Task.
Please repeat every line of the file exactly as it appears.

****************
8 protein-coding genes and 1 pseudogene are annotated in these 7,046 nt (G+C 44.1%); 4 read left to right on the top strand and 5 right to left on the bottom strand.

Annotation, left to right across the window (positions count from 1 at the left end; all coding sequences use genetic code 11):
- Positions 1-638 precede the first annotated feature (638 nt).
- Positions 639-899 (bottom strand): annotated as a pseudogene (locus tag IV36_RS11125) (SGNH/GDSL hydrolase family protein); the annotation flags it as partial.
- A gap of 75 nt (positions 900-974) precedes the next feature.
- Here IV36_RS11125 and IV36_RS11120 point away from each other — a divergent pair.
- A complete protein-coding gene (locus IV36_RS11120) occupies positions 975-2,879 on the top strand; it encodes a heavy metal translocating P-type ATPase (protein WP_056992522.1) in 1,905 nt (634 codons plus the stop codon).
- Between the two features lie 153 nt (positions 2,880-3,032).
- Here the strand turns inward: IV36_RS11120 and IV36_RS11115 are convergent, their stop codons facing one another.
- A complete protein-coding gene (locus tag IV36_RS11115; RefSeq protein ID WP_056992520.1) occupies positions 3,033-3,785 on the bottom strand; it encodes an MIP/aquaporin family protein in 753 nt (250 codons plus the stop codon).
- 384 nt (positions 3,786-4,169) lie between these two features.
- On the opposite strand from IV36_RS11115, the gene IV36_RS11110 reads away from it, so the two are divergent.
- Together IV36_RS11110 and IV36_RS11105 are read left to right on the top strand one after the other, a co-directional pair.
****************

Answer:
8 protein-coding genes and 1 pseudogene are annotated in these 7,046 nt (G+C 44.1%); 4 read left to right on the top strand and 5 right to left on the bottom strand.

Annotation, left to right across the window (positions count from 1 at the left end; all coding sequences use genetic code 11):
- Positions 1-638 precede the first annotated feature (638 nt).
- Positions 639-899 (bottom strand): annotated as a pseudogene (locus tag IV36_RS11125) (SGNH/GDSL hydrolase family protein); the annotation flags it as partial.
- A gap of 75 nt (positions 900-974) precedes the next feature.
- Here IV36_RS11125 and IV36_RS11120 point away from each other — a divergent pair.
- A complete protein-coding gene (locus IV36_RS11120) occupies positions 975-2,879 on the top strand; it encodes a heavy metal translocating P-type ATPase (protein WP_056992522.1) in 1,905 nt (634 codons plus the stop codon).
- Between the two features lie 153 nt (positions 2,880-3,032).
- Here the strand turns inward: IV36_RS11120 and IV36_RS11115 are convergent, their stop codons facing one another.
- A complete protein-coding gene (locus tag IV36_RS11115; RefSeq protein ID WP_056992520.1) occupies positions 3,033-3,785 on the bottom strand; it encodes an MIP/aquaporin family protein in 753 nt (250 codons plus the stop codon).
- 384 nt (positions 3,786-4,169) lie between these two features.
- On the opposite strand from IV36_RS11115, the gene IV36_RS11110 reads away from it, so the two are divergent.
- Together IV36_RS11110 and IV36_RS11105 are read left to right on the top strand one after the other, a co-directional pair.